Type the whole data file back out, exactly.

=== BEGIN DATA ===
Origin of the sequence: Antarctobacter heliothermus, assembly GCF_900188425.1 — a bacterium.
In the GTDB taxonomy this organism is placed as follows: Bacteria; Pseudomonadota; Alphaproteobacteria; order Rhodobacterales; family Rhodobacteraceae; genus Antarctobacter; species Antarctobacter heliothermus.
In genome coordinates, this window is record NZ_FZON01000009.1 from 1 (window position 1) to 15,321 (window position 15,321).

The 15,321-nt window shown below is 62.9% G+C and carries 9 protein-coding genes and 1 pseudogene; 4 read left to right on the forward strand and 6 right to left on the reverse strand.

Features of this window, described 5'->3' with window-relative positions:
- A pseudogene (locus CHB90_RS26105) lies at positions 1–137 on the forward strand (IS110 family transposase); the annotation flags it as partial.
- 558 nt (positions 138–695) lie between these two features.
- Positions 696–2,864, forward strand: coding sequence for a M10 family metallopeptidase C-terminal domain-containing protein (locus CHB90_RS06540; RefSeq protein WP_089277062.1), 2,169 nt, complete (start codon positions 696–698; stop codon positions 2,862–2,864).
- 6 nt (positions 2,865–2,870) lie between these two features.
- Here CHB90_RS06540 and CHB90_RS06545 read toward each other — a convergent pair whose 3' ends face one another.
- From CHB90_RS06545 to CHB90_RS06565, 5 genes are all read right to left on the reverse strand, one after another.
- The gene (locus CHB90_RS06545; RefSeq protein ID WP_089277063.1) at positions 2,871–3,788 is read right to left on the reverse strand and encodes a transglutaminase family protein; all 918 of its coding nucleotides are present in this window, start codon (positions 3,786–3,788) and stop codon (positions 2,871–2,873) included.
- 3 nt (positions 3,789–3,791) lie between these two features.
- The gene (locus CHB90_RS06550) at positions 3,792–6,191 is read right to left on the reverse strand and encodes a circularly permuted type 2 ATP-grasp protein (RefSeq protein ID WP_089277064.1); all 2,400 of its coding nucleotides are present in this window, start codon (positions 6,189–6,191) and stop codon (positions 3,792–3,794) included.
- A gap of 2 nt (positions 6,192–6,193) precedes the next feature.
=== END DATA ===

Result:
Origin of the sequence: Antarctobacter heliothermus, assembly GCF_900188425.1 — a bacterium.
In the GTDB taxonomy this organism is placed as follows: Bacteria; Pseudomonadota; Alphaproteobacteria; order Rhodobacterales; family Rhodobacteraceae; genus Antarctobacter; species Antarctobacter heliothermus.
In genome coordinates, this window is record NZ_FZON01000009.1 from 1 (window position 1) to 15,321 (window position 15,321).

The 15,321-nt window shown below is 62.9% G+C and carries 9 protein-coding genes and 1 pseudogene; 4 read left to right on the forward strand and 6 right to left on the reverse strand.

Features of this window, described 5'->3' with window-relative positions:
- A pseudogene (locus CHB90_RS26105) lies at positions 1–137 on the forward strand (IS110 family transposase); the annotation flags it as partial.
- 558 nt (positions 138–695) lie between these two features.
- Positions 696–2,864, forward strand: coding sequence for a M10 family metallopeptidase C-terminal domain-containing protein (locus CHB90_RS06540; RefSeq protein WP_089277062.1), 2,169 nt, complete (start codon positions 696–698; stop codon positions 2,862–2,864).
- 6 nt (positions 2,865–2,870) lie between these two features.
- Here CHB90_RS06540 and CHB90_RS06545 read toward each other — a convergent pair whose 3' ends face one another.
- From CHB90_RS06545 to CHB90_RS06565, 5 genes are all read right to left on the reverse strand, one after another.
- The gene (locus CHB90_RS06545; RefSeq protein ID WP_089277063.1) at positions 2,871–3,788 is read right to left on the reverse strand and encodes a transglutaminase family protein; all 918 of its coding nucleotides are present in this window, start codon (positions 3,786–3,788) and stop codon (positions 2,871–2,873) included.
- 3 nt (positions 3,789–3,791) lie between these two features.
- The gene (locus CHB90_RS06550) at positions 3,792–6,191 is read right to left on the reverse strand and encodes a circularly permuted type 2 ATP-grasp protein (RefSeq protein ID WP_089277064.1); all 2,400 of its coding nucleotides are present in this window, start codon (positions 6,189–6,191) and stop codon (positions 3,792–3,794) included.
- A gap of 2 nt (positions 6,192–6,193) precedes the next feature.